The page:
Each week, from April through November, we pick up 4 gallons of fresh, raw milk from our local dairy. We like to visit the farm that houses our milk cows – all doe-eyed guernseys and jerseys with their pale tan-colored coats and their soft muzzles. Like many traditional foods enthusiasts, my family belongs to a herd share; that is, we collectively own an interest in a small herd of grass-fed cows, and as the owners of the cows, we’re entitled to their milk.
It started slow – a small share that provided about a half gallon a week, then progressed to 1 gallon, then to 2 and now to 4. Dutifully, each week, I skim the cream off of two gallons of milk, leaving the other two whole. I use the cream for desserts and to serve with fruit, while using the skimmed milk for homemade raw milk yogurt or for simple homemade farm cheese – sometimes seasoning it with fresh herbs, and sometimes leaving it plain as I do below.
Making Cheese at Home
While making cheese often involves purchasing both starter culture and rennet, you can also make cheese very simply with only heat and something acidic like lemon juice or vinegar, the combination of which will cause the cheese curds to separate from the whey. The resulting cheese doesn’t offer up the complexity of an aged cheese, but, rather, tastes milky, sweet and mild. Its simplicity makes this farm cheese my go-to recipe when I have too much milk on my hands; however, for more complex cheeses, I tend to rely on Artisan Cheesemaking at Home - a book that guides novice cheesemakers (and I am most assuredly a novice) through very simple cheese, to more complex cheeses with simple, step-by-step instructions.
This cheese, a simple and easy farm-style cheese, comes together quickly and is an excellent way of using up excess milk. We always seem to have more milk than we need now that we buy extra to provide for our cream and butter needs. Paneer, a classic Indian cheese, is made the same way – though often substituting lemon juice in place of vinegar. You can use this cheese for snacks, in place of mozzarella, or in casseroles. Children, who can often find aged and complex cheeses too overwhelming for their tastebuds, typically like this simple, homemade farm cheese.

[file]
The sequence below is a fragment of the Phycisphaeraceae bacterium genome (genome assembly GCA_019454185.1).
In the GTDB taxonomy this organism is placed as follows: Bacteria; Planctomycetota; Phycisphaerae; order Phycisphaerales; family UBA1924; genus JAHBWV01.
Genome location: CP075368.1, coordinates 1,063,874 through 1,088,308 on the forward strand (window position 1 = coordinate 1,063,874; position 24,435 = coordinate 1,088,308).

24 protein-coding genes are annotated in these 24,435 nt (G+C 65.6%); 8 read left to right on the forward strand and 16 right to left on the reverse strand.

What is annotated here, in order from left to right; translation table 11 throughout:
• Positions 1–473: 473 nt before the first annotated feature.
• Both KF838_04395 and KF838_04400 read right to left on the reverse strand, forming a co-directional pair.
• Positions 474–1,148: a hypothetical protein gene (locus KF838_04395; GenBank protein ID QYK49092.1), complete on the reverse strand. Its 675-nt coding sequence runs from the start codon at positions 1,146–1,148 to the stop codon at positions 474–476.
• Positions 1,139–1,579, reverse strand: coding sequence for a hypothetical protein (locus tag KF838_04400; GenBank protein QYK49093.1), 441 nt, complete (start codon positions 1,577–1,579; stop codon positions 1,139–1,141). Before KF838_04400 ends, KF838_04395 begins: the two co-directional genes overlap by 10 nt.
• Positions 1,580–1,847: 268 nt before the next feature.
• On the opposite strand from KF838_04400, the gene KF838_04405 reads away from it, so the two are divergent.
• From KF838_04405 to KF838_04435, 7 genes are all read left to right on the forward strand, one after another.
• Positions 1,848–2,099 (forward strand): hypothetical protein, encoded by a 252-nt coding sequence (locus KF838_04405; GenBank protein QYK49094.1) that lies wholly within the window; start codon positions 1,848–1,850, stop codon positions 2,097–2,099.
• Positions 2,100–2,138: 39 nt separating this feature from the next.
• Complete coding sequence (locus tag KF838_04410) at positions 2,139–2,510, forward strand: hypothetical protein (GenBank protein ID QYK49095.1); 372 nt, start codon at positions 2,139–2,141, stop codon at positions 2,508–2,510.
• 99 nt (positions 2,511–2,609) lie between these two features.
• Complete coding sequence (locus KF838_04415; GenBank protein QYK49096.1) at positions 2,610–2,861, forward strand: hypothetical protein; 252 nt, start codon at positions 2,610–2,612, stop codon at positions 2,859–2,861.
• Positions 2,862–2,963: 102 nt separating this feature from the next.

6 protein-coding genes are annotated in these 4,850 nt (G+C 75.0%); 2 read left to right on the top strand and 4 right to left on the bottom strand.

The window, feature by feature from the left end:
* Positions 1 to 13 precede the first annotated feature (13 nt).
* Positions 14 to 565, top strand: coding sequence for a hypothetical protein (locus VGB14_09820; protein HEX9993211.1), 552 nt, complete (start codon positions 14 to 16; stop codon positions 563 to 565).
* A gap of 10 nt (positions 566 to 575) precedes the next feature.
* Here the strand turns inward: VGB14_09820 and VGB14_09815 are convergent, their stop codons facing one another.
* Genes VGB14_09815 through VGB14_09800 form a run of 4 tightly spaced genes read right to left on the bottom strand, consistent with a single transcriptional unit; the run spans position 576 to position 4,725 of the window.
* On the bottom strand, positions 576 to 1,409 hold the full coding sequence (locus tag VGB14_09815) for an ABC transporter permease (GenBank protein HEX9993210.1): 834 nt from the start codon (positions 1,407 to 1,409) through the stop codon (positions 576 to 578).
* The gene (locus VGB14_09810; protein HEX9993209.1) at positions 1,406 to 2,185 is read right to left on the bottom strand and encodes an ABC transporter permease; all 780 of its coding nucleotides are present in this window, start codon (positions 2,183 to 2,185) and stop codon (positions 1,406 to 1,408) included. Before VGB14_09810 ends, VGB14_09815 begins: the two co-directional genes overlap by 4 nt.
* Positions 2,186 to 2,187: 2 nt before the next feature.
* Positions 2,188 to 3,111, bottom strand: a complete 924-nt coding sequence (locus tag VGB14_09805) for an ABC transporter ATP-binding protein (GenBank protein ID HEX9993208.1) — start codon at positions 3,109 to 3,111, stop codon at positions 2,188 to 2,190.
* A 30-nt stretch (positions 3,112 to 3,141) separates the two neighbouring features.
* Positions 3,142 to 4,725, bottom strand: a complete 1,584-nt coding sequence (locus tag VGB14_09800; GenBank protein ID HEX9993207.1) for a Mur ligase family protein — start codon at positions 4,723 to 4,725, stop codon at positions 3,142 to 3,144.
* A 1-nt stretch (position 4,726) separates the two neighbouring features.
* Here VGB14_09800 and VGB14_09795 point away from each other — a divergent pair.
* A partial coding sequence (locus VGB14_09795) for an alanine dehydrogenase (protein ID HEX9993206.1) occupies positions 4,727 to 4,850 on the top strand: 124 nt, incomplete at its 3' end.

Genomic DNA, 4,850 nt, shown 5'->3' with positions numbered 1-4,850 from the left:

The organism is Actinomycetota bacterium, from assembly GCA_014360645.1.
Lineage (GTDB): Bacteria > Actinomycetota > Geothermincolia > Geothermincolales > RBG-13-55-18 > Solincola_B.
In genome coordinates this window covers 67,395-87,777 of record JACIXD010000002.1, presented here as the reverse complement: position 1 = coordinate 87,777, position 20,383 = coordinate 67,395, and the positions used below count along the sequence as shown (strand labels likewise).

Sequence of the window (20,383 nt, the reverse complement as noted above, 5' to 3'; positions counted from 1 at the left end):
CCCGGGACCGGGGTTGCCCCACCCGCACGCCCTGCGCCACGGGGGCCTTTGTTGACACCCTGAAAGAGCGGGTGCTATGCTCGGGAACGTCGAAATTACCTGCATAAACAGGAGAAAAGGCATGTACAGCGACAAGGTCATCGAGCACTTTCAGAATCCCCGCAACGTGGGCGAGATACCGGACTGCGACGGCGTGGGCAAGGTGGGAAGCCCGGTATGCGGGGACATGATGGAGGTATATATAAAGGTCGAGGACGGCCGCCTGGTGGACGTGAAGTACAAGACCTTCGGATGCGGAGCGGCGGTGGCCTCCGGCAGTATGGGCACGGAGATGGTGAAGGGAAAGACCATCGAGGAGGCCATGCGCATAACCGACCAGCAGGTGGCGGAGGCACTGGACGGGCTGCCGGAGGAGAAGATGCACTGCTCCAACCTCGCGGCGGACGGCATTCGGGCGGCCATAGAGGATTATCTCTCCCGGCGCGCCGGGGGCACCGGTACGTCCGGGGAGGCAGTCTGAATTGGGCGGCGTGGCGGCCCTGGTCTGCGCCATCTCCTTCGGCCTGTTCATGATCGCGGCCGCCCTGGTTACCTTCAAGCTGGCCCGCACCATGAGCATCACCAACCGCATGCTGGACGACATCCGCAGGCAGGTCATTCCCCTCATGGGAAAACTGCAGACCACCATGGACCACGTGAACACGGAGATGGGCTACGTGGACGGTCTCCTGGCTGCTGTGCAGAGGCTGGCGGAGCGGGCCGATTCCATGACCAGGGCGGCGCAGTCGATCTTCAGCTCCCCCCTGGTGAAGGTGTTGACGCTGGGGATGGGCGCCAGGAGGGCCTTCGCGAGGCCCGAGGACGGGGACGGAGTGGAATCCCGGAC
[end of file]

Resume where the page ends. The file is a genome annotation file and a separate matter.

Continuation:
This simple farm cheese can come together quickly. It tastes mild and sweet, and doesn't require rennet, making an excellent cheese for beginners.
- 1 gallon milk, not ultrapasteurized
- 1/2 cup white vinegar
- 2 teaspoons very fine sea salt
- Line a colander with a double layer of cheesecloth or a single layer of butter muslin (find it here).
- Pour the milk into a large, heavy-bottomed kettle, and bring it to a boil over medium heat. Stir it frequently to keep the milk from scorching. When it comes to a boil, immediately reduce the heat to low, and stir in the vinegar. The milk should immediately separate into curds and whey. If it does not separate, add a bit more vinegar one tablespoon at a time until you see the milk solids coagulate into curds swimming within the thin greenish blue whey.
- Pour the curds and whey into the lined colander. Rinse them gently with cool water, and sprinkle the curds with salt. Tie up the cheesecloth, and press it a bit with your hands to remove excess whey. Let the cheesecloth hang for 1 to 2 hours, then open it up and chop it coarsely. Store in the fridge for up to a week.
You may set the lined colander over a bucket or crock to catch they whey rather than discarding it; however, keep in mind that it is not a cultured food, and if you are accustomed to using whey as a starter culture for fermented vegetables, it will not work as it doesn't contain live active bacteria. It can, however, be reserved for feeding pigs and chickens, or for soaking grains and flour.